Over my career I have experienced 21 market shocks, including the collapse of the Soviet Union, the bursting of the technology bubble, the global financial crisis and now COVID-19. I mention these events only to highlight the fact that market disruptions are a fact of life. It’s just a matter of time before the train goes off the rails. My list suggests it happens every 18 months or so.
Market disturbances are a fact of life for investors
Sources: MSCI, RIMES. As of 6/30/22. Data is indexed to 100 on 1/1/87, based on the MSCI World Index from 1/1/87–12/31/87, the MSCI ACWI with gross returns from 1/1/88–12/31/00, and the MSCI ACWI with net returns thereafter. Shown on a logarithmic scale.
As long as I’ve been in this business, I’ve seen the market swing from excessive enthusiasm to extreme pessimism. An investor with a reasonable degree of objectivity can benefit from selling the former and buying the latter. It’s an approach that frequently causes pain and tends to pay off mostly during the early stages of market upturns, as pessimism gives way to optimism. Warren Buffett said it best: Be fearful when others are greedy and greedy when others are fearful. Put another way, bear markets are an investor’s friend, provided they remain calm, patient and focus on the long term.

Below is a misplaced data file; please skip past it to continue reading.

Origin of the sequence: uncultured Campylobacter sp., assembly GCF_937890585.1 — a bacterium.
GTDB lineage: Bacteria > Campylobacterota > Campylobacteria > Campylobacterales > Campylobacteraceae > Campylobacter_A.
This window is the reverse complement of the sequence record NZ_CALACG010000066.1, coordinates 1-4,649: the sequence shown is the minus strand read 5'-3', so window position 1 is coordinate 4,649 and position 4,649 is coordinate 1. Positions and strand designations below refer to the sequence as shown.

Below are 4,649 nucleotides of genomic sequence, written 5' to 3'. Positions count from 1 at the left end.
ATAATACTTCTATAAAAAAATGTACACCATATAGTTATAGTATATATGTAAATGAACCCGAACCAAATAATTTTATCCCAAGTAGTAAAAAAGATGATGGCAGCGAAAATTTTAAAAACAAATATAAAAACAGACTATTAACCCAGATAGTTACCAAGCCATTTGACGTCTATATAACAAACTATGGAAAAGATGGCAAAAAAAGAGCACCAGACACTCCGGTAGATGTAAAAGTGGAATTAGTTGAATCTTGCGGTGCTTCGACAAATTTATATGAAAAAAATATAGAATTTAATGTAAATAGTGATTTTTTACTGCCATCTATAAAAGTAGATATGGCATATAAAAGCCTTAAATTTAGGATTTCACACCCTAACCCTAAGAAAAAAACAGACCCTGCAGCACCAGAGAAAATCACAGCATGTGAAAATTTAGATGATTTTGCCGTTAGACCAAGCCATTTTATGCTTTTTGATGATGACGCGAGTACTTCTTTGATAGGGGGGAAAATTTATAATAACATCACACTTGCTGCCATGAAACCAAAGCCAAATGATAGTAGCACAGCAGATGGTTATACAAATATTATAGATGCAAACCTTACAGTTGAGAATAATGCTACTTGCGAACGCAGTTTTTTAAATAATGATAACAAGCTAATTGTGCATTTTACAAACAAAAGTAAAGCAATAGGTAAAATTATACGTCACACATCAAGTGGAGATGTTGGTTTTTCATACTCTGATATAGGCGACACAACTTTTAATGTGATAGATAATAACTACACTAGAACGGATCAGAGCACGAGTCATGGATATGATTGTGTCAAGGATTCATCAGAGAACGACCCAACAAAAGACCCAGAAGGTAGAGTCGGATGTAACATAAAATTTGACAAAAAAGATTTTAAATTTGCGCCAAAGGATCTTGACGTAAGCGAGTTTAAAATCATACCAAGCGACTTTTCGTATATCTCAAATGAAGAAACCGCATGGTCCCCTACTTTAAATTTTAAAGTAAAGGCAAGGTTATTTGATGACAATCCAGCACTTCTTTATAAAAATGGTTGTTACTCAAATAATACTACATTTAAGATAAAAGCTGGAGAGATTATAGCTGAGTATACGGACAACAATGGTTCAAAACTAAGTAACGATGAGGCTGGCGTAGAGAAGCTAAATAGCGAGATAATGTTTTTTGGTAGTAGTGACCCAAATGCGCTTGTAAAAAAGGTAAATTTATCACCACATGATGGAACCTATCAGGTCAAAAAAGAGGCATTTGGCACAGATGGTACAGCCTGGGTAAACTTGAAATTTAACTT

I like to purchase shares when they are down and out, but I also like to hang on long enough to let the market catch up with what I think is the true value of the company in question. Despite my value bent, I remain a strong believer in the resilience of the tech sector. Entry point is important to me. Therefore, I will look to invest in some select tech companies when their shares are beaten down.
What’s more, I have long placed an emphasis on dividends as the primary way that a company transfers value to its investors. In my view, the potential for dividend payers to provide relative stability during market turbulence is more important than ever. And I continue to hold several high dividend payers, as well as dividend growers.